Aquellos locos cacharros (I)

Some cool african music images:

Aquellos locos cacharros (I)
african music
Image by Jose Luis Mieza Photography
Listen Charleston – Green Hill Instrumental

Starting in the 1920s, ballrooms across the U.S. sponsored dance contests, where dancers invented, tried, and competed with new moves. Professionals began to hone their skills in tap dance and other dances of the era throughout the Vaudeville circuit across the United States. Electric lighting made evening social entertainment more comfortable, giving rise to an era of dance halls and live music. The most popular dances were the fox-trot, waltz and tango, and the Charleston.

Harlem played a key role in the development of dance styles. With several entertainment venues, people from all walks of life, all races, and all classes came together. The Cotton Club featured black performers and catered to a white clientele, while the Savoy Ballroom catered to a mostly black clientele.

From the early 1920s, a variety of eccentric dances were developed. The first of these were the Breakaway and Charleston. Both were based on African-American musical styles and beats, including the widely popular blues. The Charleston’s popularity exploded after its feature in two 1922 Broadway shows. A brief Black Bottom craze, originating from the Apollo Theater, swept dance halls from 1926 to 1927, replacing the Charleston in popularity. By 1927, the Lindy Hop, a dance based on Breakaway and Charleston and integrating elements of tap, became the dominant social dance. Developed in the Savoy Ballroom, it was set to stride piano ragtime jazz. The Lindy Hop remained popular for over a decade, before evolving into Swing dance. These dances, nonetheless, were never mainstreamed, and the overwhelming majority of people continued to dance the fox-trot, waltz and tango throughout the decade.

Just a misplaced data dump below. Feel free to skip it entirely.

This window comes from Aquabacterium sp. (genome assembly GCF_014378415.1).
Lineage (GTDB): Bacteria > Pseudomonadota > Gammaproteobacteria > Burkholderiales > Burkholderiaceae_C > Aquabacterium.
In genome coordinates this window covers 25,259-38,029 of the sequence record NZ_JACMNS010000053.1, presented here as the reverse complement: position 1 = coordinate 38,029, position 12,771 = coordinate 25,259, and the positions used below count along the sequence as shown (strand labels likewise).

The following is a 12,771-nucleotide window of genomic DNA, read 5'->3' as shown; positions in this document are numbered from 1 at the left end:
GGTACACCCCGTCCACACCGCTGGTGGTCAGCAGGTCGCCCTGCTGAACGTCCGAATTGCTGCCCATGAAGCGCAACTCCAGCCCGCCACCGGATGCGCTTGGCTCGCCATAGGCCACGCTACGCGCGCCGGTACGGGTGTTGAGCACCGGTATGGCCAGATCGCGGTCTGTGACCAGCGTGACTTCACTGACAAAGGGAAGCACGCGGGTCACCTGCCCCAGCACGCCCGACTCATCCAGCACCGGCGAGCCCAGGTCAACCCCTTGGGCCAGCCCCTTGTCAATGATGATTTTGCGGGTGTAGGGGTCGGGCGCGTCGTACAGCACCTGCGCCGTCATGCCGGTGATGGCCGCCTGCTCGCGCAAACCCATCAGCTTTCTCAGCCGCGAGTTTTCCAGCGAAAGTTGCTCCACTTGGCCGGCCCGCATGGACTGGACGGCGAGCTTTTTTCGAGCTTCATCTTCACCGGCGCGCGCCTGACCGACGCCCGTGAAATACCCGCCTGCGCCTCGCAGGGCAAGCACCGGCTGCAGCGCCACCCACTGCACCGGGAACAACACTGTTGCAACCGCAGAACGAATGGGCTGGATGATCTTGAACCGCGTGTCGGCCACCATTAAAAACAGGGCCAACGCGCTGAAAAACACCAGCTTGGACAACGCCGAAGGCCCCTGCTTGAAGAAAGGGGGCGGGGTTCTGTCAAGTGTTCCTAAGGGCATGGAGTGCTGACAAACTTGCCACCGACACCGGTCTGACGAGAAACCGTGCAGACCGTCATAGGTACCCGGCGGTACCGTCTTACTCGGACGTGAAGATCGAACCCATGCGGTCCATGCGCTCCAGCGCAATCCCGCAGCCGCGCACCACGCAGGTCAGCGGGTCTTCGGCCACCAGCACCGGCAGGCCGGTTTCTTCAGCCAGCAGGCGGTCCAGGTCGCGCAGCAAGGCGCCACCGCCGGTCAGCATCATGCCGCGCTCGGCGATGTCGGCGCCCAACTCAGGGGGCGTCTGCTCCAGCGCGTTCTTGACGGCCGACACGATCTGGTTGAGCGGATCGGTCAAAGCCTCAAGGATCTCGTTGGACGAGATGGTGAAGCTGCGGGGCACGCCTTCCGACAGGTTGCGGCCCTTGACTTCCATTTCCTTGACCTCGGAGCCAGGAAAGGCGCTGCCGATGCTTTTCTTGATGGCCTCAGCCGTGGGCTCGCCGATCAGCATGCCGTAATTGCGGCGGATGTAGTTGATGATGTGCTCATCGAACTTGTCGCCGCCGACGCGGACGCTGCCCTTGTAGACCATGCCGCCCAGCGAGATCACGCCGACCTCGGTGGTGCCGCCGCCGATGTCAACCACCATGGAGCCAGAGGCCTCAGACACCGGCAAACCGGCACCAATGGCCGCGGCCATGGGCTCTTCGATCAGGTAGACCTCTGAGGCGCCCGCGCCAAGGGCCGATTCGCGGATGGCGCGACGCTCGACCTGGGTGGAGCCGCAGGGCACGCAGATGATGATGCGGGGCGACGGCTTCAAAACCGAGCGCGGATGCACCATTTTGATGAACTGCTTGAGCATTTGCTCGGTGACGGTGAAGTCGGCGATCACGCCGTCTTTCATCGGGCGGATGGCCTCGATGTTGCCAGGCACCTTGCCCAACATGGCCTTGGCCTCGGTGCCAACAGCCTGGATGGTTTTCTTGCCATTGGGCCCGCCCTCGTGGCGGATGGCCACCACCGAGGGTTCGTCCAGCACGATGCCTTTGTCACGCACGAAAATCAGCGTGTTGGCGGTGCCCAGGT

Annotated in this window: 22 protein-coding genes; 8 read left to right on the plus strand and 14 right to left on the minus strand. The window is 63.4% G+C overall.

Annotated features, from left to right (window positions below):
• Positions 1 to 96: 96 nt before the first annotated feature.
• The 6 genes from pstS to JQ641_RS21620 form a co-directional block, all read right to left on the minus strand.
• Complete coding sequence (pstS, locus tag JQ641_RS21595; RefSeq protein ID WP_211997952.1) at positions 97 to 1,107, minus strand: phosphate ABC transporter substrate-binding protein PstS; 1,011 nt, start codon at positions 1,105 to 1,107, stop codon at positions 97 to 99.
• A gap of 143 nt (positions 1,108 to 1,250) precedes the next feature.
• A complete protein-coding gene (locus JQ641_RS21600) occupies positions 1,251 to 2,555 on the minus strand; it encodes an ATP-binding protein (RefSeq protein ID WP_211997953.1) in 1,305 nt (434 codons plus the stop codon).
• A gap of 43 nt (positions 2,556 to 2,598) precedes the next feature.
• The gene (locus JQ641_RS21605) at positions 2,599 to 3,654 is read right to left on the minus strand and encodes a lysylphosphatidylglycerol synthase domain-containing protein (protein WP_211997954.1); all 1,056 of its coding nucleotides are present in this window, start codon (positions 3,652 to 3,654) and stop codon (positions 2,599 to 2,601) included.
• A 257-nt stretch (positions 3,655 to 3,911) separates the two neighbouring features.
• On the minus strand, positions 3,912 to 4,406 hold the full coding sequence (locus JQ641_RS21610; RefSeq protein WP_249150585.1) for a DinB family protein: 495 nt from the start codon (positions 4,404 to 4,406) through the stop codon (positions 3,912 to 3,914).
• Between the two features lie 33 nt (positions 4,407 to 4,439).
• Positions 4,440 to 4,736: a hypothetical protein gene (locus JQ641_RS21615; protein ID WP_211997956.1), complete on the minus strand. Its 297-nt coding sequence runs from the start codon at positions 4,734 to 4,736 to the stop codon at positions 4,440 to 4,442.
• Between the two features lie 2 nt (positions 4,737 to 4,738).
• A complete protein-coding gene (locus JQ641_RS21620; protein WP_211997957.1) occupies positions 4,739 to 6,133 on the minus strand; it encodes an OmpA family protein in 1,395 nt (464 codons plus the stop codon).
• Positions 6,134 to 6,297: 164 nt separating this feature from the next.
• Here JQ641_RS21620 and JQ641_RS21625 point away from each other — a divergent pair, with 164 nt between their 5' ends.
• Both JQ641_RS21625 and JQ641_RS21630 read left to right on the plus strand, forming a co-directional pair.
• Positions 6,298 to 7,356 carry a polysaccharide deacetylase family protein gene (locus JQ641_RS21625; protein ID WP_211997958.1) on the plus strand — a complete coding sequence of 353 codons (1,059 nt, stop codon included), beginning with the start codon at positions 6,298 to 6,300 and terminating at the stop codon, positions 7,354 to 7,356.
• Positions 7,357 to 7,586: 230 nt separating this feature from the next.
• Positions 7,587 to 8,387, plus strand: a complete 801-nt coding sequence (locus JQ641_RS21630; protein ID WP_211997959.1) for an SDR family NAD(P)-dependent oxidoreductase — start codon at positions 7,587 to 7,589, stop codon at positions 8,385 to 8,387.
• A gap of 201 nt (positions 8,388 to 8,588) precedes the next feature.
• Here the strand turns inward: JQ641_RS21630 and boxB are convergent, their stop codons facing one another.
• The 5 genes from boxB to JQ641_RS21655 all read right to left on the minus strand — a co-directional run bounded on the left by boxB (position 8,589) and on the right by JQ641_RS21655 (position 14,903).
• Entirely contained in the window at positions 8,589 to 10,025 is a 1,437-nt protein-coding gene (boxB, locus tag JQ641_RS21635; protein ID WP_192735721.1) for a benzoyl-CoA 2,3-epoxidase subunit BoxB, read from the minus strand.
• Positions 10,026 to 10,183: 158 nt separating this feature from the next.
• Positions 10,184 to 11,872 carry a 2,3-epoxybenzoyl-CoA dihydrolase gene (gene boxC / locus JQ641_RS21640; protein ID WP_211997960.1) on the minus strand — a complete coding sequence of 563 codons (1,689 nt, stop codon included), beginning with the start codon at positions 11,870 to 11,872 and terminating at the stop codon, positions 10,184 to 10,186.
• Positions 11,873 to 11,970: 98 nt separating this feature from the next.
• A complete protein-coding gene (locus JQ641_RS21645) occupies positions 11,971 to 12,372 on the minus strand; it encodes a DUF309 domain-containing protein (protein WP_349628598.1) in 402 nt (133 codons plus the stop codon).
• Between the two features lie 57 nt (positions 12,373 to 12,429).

In WordPress In Blogger photo.net/photos/Reinante/ In Onexposure

2014 African Music & Cultural Festival
african music
Image by PreciousBytes
The Sega is a dance which originated from the ritual music of Madagascar and the mainland of Africa, and it is the Musical Expression of the Mauritian Way of Life: Joy and Liveliness.

Picture taken at Fed Square, Melbourne (Australia)

2014 African Music & Cultural Festival
african music
Image by PreciousBytes
The inaugural AMCF was a free event at Fed Square open to all Victorians and visitors to experience vibrant music, arts and cultural performances of African heritage.

You wouldn’t expect to see another festival so close to Christmas day but this is Melbourne, and its great to see another multicultural event.

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